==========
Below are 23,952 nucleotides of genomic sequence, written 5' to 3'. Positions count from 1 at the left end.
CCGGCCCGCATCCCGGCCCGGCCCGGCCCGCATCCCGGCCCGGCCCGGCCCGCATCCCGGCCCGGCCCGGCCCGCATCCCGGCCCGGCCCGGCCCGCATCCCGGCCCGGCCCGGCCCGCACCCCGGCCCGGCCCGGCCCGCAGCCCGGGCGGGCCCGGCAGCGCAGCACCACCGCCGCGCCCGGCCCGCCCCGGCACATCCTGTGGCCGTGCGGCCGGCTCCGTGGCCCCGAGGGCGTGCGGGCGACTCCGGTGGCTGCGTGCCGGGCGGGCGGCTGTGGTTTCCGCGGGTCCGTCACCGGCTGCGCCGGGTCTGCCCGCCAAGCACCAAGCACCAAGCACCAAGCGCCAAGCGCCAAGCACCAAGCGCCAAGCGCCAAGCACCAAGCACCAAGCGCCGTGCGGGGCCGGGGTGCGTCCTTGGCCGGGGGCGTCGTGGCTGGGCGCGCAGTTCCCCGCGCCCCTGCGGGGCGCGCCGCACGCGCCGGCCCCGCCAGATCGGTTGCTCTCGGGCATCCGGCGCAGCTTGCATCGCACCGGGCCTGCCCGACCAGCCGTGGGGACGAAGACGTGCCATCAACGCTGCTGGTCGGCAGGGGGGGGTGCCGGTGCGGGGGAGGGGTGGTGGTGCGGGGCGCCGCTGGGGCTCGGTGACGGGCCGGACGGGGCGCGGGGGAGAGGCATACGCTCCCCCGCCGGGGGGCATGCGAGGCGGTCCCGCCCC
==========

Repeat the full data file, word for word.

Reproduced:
Below are 23,952 nucleotides of genomic sequence, written 5' to 3'. Positions count from 1 at the left end.
CCGGCCCGCATCCCGGCCCGGCCCGGCCCGCATCCCGGCCCGGCCCGGCCCGCATCCCGGCCCGGCCCGGCCCGCATCCCGGCCCGGCCCGGCCCGCATCCCGGCCCGGCCCGGCCCGCACCCCGGCCCGGCCCGGCCCGCAGCCCGGGCGGGCCCGGCAGCGCAGCACCACCGCCGCGCCCGGCCCGCCCCGGCACATCCTGTGGCCGTGCGGCCGGCTCCGTGGCCCCGAGGGCGTGCGGGCGACTCCGGTGGCTGCGTGCCGGGCGGGCGGCTGTGGTTTCCGCGGGTCCGTCACCGGCTGCGCCGGGTCTGCCCGCCAAGCACCAAGCACCAAGCACCAAGCGCCAAGCGCCAAGCACCAAGCGCCAAGCGCCAAGCACCAAGCACCAAGCGCCGTGCGGGGCCGGGGTGCGTCCTTGGCCGGGGGCGTCGTGGCTGGGCGCGCAGTTCCCCGCGCCCCTGCGGGGCGCGCCGCACGCGCCGGCCCCGCCAGATCGGTTGCTCTCGGGCATCCGGCGCAGCTTGCATCGCACCGGGCCTGCCCGACCAGCCGTGGGGACGAAGACGTGCCATCAACGCTGCTGGTCGGCAGGGGGGGGTGCCGGTGCGGGGGAGGGGTGGTGGTGCGGGGCGCCGCTGGGGCTCGGTGACGGGCCGGACGGGGCGCGGGGGAGAGGCATACGCTCCCCCGCCGGGGGGCATGCGAGGCGGTCCCGCCCC